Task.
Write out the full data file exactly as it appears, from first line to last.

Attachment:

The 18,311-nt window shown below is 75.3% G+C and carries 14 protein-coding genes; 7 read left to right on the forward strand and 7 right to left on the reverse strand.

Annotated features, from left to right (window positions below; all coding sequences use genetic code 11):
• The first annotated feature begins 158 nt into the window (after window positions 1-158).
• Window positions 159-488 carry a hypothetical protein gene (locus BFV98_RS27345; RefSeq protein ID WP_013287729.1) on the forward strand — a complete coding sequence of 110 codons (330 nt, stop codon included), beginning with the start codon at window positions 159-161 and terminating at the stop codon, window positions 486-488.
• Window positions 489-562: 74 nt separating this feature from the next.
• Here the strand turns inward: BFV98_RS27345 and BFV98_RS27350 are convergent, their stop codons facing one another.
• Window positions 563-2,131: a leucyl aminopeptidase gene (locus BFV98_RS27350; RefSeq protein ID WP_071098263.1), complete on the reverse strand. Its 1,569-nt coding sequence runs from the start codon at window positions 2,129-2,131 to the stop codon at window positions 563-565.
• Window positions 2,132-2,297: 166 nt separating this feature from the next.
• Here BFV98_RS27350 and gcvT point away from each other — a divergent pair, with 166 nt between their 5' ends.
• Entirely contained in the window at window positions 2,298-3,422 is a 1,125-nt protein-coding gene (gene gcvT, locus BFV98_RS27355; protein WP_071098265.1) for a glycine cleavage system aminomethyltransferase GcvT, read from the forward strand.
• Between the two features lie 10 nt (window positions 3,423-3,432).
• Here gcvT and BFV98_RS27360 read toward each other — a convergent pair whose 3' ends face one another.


The 18,311-nt window shown below is 75.3% G+C and carries 14 protein-coding genes; 7 read left to right on the forward strand and 7 right to left on the reverse strand.

Annotated features, from left to right (window positions below; all coding sequences use genetic code 11):
• The first annotated feature begins 158 nt into the window (after window positions 1-158).
• Window positions 159-488 carry a hypothetical protein gene (locus BFV98_RS27345; RefSeq protein ID WP_013287729.1) on the forward strand — a complete coding sequence of 110 codons (330 nt, stop codon included), beginning with the start codon at window positions 159-161 and terminating at the stop codon, window positions 486-488.
• Window positions 489-562: 74 nt separating this feature from the next.
• Here the strand turns inward: BFV98_RS27345 and BFV98_RS27350 are convergent, their stop codons facing one another.
• Window positions 563-2,131: a leucyl aminopeptidase gene (locus BFV98_RS27350; RefSeq protein ID WP_071098263.1), complete on the reverse strand. Its 1,569-nt coding sequence runs from the start codon at window positions 2,129-2,131 to the stop codon at window positions 563-565.
• Window positions 2,132-2,297: 166 nt separating this feature from the next.
• Here BFV98_RS27350 and gcvT point away from each other — a divergent pair, with 166 nt between their 5' ends.
• Entirely contained in the window at window positions 2,298-3,422 is a 1,125-nt protein-coding gene (gene gcvT, locus BFV98_RS27355; protein WP_071098265.1) for a glycine cleavage system aminomethyltransferase GcvT, read from the forward strand.
• Between the two features lie 10 nt (window positions 3,423-3,432).
• Here gcvT and BFV98_RS27360 read toward each other — a convergent pair whose 3' ends face one another.